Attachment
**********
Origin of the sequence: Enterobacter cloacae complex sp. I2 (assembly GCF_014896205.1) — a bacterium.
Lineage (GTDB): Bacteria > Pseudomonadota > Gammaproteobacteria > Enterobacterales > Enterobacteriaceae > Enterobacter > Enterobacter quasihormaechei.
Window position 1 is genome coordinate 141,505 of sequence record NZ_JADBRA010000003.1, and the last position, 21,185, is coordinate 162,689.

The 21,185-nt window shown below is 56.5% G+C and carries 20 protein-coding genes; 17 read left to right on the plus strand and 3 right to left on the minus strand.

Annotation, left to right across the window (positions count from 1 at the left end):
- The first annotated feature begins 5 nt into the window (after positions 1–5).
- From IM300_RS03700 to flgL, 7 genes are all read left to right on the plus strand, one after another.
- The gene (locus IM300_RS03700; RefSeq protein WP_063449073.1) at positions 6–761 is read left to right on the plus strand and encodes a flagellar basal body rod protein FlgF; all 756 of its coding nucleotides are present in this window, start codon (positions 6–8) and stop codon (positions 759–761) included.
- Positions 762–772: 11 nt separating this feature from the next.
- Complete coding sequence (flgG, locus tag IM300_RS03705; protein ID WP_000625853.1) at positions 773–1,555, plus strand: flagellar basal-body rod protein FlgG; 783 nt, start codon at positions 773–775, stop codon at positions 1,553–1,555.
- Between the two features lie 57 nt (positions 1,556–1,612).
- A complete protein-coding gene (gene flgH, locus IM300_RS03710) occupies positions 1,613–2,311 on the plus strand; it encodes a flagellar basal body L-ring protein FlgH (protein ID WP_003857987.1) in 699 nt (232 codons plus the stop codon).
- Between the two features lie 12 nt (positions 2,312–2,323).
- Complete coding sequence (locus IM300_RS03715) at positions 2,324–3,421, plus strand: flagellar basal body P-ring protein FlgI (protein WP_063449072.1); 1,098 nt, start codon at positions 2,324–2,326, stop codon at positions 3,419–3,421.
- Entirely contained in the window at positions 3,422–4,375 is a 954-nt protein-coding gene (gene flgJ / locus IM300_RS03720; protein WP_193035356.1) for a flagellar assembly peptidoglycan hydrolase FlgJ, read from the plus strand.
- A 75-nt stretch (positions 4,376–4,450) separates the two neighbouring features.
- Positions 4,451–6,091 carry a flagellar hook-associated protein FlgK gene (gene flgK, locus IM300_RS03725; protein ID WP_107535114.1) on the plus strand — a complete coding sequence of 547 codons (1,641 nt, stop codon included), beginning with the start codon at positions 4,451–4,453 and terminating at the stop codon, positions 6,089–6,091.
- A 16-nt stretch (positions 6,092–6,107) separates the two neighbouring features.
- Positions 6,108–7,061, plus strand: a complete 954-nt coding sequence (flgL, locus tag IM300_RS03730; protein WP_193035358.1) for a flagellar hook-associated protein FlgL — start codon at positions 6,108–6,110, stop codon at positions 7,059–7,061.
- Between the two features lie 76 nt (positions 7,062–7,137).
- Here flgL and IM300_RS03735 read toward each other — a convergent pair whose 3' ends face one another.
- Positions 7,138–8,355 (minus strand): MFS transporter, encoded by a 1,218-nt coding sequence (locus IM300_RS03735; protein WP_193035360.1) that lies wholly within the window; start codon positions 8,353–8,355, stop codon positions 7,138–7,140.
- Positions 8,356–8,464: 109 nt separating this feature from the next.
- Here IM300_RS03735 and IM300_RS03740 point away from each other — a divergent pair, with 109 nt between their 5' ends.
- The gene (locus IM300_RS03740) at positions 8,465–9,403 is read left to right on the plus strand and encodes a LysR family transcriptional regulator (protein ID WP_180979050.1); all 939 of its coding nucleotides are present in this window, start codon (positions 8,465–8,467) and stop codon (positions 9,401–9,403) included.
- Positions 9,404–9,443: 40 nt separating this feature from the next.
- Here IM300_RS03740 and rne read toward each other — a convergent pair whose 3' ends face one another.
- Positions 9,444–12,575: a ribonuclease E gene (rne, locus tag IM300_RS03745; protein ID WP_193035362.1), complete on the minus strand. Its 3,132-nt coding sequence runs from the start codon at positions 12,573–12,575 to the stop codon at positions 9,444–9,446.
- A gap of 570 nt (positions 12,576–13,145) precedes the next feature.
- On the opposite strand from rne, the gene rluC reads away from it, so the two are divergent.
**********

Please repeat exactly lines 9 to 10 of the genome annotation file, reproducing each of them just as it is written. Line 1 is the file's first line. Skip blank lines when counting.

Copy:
- Positions 762–772: 11 nt separating this feature from the next.
- Complete coding sequence (flgG, locus tag IM300_RS03705; protein ID WP_000625853.1) at positions 773–1,555, plus strand: flagellar basal-body rod protein FlgG; 783 nt, start codon at positions 773–775, stop codon at positions 1,553–1,555.